So far this season, Steer has combined the best of these two worlds, tapping into even more power while reducing strikeout rates, which is rare for any prospect. Back in Double-A Wichita, he batted .308 with eight homers and 14 doubles / triples in 34 games for an eye-popping .602 percentage slugging that was 174 points above the Texas League average. That earned her a promotion to Triple-A St. Louis.

“He speeds up his base in preparation and focuses on engaging in a better and stronger position at the beginning of the load,” Hassan said, “which we feel is not locked into speed and impact to drive the ball in the air more effectively.”

Steer has reduced his strikeout rate from 22 percent last season to 15 percent this season, which is not far from the 12 percent strikeout rate in college when he barely showed any strength. In drafting Steer in the third round, the Twins believe they can take a high-contact single hitter and turn him into a high-contact power hitter, and it could be even better than anyone could have hoped.

Better yet, Steer has maintained the defensive flexibility that many people once described as a major league utility player. He bounced around the diamonds for Wichita, playing regularly at third base, second base and shortstop. He’s just an emergency shortstop option in the big leagues, but Steer is an MLB -caliber defender in third base and second base.

infield depth has been a significant organizational strength for the Twins in the majors and junior high, so it’s not obvious how or when Steer might fit into their plans. He performed well in two seasons and 100 total Double-A games and did not deserve a Triple-A promotion. But the infield depth chart above him is a bit appalling.

Carlos Correa is the Twins ’starting shortstop, with Royce Lewis in line to take over the long-term. Jorge Polanco has his number two base locked and controlled by the team until 2025. Starting third baseman Gio Urshela is 30 and may only be out for a year, but the Twins have Lewis, Austin Martin, José Miranda and Christian Encarnacion-Strand as prospects. options exist.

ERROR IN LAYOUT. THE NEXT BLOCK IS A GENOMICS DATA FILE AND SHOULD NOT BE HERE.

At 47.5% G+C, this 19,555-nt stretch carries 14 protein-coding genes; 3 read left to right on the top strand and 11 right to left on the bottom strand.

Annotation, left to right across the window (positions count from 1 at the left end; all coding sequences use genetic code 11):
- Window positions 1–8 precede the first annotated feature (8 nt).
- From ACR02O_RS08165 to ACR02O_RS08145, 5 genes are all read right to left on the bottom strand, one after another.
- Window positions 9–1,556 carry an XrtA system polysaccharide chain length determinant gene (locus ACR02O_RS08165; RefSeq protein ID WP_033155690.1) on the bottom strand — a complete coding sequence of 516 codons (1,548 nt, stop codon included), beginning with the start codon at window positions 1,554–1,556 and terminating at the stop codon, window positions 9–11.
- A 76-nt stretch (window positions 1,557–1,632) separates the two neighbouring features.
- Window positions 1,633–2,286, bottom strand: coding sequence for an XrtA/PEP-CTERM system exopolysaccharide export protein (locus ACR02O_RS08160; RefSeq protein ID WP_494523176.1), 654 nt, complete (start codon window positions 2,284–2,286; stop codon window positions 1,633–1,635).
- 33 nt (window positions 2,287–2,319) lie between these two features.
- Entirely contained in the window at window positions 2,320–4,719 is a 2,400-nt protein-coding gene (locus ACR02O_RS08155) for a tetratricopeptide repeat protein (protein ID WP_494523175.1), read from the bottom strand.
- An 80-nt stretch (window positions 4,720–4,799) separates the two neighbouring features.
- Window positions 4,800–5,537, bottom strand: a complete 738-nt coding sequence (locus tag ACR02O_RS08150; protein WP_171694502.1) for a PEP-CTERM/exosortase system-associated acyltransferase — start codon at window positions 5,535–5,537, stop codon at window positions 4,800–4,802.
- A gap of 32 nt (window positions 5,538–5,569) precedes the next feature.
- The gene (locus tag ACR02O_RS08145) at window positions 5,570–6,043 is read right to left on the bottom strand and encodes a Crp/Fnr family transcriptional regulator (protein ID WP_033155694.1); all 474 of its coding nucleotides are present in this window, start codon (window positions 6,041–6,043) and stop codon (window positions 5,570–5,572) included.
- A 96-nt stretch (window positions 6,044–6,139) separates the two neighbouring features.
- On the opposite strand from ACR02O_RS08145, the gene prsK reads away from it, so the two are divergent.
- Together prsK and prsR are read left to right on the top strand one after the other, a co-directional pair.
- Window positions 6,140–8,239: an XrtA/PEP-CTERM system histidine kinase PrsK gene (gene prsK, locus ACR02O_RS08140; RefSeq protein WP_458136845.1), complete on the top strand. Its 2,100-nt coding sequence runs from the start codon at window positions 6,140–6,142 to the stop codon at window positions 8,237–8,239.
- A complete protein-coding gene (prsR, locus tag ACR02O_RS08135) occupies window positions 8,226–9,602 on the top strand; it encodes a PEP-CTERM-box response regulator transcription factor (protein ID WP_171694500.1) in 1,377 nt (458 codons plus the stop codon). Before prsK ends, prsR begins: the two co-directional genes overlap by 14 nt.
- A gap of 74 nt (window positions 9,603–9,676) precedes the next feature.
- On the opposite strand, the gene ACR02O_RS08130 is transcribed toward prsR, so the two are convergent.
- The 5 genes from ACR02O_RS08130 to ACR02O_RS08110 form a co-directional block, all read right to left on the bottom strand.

Miranda, the minor league player who became king this year, was called May 2 to replace Miguel Sanó’s slugging right hand, but his first taste in the majors was not good. Steer lacks Miranda’s experience on first base, but he’s a better, more Versatile Fielder in general, and he hit .304 with a .595 slugging percentage against lefties since the start of last season.

Sorting out infield prospects with the right hand will be important for the Twins. He needs to consider who can help him now and during this season with who he wants to build in the long run. It would certainly be a good issue, but there won’t be room for everyone and it’s unclear where Steer is associated with some of the higher prospects.

But clearly, Steer has been a very good prospect with higher-than-expected prospects, and his job is to be a potential everyday player, whether with the Twins or elsewhere as a sought-after trading chip.

“He did a lot of work and deserves all the praise because he turned himself into a legitimate league prospect,” Hassan said.

And now he was knocking on the door to the department.

(Photo: Ed Bailey / Wichita Wind Surge)